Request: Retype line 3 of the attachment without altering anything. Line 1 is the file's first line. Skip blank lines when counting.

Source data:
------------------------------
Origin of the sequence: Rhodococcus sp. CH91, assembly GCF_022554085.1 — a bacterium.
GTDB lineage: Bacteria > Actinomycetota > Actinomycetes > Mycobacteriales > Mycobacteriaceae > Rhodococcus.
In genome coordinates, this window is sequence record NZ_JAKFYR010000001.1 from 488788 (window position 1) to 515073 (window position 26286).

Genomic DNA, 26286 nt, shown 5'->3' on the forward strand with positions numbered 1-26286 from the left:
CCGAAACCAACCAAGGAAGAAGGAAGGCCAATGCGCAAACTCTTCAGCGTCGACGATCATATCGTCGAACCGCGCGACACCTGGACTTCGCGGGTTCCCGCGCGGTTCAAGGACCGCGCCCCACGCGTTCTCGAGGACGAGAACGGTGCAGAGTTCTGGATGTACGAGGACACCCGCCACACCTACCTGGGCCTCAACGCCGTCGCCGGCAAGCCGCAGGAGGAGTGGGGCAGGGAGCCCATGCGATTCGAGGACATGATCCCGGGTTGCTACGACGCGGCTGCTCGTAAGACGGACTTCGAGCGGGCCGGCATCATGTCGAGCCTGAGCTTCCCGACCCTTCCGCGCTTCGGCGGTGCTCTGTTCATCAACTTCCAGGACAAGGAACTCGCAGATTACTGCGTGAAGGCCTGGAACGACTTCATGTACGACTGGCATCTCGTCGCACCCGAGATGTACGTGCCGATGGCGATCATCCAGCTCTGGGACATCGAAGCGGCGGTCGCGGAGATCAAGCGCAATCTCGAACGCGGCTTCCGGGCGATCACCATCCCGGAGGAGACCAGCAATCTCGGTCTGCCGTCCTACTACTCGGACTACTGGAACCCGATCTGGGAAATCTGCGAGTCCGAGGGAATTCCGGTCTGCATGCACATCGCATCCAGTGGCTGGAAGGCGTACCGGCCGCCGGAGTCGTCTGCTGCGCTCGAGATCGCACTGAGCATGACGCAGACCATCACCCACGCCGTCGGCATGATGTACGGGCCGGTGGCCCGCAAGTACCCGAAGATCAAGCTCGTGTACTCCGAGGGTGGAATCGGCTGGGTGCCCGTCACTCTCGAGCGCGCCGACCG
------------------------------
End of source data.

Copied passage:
In genome coordinates, this window is sequence record NZ_JAKFYR010000001.1 from 488788 (window position 1) to 515073 (window position 26286).